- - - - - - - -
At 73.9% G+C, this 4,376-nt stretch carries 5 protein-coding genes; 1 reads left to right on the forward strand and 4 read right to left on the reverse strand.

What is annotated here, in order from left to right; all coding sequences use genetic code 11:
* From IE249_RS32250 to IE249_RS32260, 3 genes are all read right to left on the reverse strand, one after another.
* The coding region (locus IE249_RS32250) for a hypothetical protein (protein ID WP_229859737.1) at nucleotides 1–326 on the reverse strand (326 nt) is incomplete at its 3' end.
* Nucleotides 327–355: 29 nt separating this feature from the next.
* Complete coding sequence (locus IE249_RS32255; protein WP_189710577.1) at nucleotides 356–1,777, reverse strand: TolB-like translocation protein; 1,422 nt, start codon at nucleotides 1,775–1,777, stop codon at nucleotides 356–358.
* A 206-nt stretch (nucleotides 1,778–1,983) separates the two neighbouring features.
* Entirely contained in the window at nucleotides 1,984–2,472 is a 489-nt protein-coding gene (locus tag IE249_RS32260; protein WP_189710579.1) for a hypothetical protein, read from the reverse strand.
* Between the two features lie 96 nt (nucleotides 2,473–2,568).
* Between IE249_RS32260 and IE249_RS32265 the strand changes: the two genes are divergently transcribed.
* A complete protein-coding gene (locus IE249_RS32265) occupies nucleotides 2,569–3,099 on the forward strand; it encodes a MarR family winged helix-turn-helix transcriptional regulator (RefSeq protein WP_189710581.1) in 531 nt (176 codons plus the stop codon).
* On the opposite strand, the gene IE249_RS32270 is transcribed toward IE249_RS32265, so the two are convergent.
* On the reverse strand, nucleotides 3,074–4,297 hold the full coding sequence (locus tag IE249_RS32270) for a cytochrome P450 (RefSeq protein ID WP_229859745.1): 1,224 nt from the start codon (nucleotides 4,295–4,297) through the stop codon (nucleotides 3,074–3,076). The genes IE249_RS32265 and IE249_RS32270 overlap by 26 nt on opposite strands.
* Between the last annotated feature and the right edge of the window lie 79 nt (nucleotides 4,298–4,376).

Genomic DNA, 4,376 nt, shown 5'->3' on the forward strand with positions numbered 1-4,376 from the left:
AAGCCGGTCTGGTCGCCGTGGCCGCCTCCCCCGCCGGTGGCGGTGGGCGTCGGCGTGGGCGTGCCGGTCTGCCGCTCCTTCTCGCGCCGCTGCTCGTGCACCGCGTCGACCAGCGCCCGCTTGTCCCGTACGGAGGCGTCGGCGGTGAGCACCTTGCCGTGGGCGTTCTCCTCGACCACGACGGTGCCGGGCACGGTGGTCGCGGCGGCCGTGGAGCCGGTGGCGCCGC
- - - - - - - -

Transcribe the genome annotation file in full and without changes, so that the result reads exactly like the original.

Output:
At 73.9% G+C, this 4,376-nt stretch carries 5 protein-coding genes; 1 reads left to right on the forward strand and 4 read right to left on the reverse strand.

What is annotated here, in order from left to right; all coding sequences use genetic code 11:
* From IE249_RS32250 to IE249_RS32260, 3 genes are all read right to left on the reverse strand, one after another.
* The coding region (locus IE249_RS32250) for a hypothetical protein (protein ID WP_229859737.1) at nucleotides 1–326 on the reverse strand (326 nt) is incomplete at its 3' end.
* Nucleotides 327–355: 29 nt separating this feature from the next.
* Complete coding sequence (locus IE249_RS32255; protein WP_189710577.1) at nucleotides 356–1,777, reverse strand: TolB-like translocation protein; 1,422 nt, start codon at nucleotides 1,775–1,777, stop codon at nucleotides 356–358.
* A 206-nt stretch (nucleotides 1,778–1,983) separates the two neighbouring features.
* Entirely contained in the window at nucleotides 1,984–2,472 is a 489-nt protein-coding gene (locus tag IE249_RS32260; protein WP_189710579.1) for a hypothetical protein, read from the reverse strand.
* Between the two features lie 96 nt (nucleotides 2,473–2,568).
* Between IE249_RS32260 and IE249_RS32265 the strand changes: the two genes are divergently transcribed.
* A complete protein-coding gene (locus IE249_RS32265) occupies nucleotides 2,569–3,099 on the forward strand; it encodes a MarR family winged helix-turn-helix transcriptional regulator (RefSeq protein WP_189710581.1) in 531 nt (176 codons plus the stop codon).
* On the opposite strand, the gene IE249_RS32270 is transcribed toward IE249_RS32265, so the two are convergent.
* On the reverse strand, nucleotides 3,074–4,297 hold the full coding sequence (locus tag IE249_RS32270) for a cytochrome P450 (RefSeq protein ID WP_229859745.1): 1,224 nt from the start codon (nucleotides 4,295–4,297) through the stop codon (nucleotides 3,074–3,076). The genes IE249_RS32265 and IE249_RS32270 overlap by 26 nt on opposite strands.
* Between the last annotated feature and the right edge of the window lie 79 nt (nucleotides 4,298–4,376).

Genomic DNA, 4,376 nt, shown 5'->3' on the forward strand with positions numbered 1-4,376 from the left:
AAGCCGGTCTGGTCGCCGTGGCCGCCTCCCCCGCCGGTGGCGGTGGGCGTCGGCGTGGGCGTGCCGGTCTGCCGCTCCTTCTCGCGCCGCTGCTCGTGCACCGCGTCGACCAGCGCCCGCTTGTCCCGTACGGAGGCGTCGGCGGTGAGCACCTTGCCGTGGGCGTTCTCCTCGACCACGACGGTGCCGGGCACGGTGGTCGCGGCGGCCGTGGAGCCGGTGGCGCCGC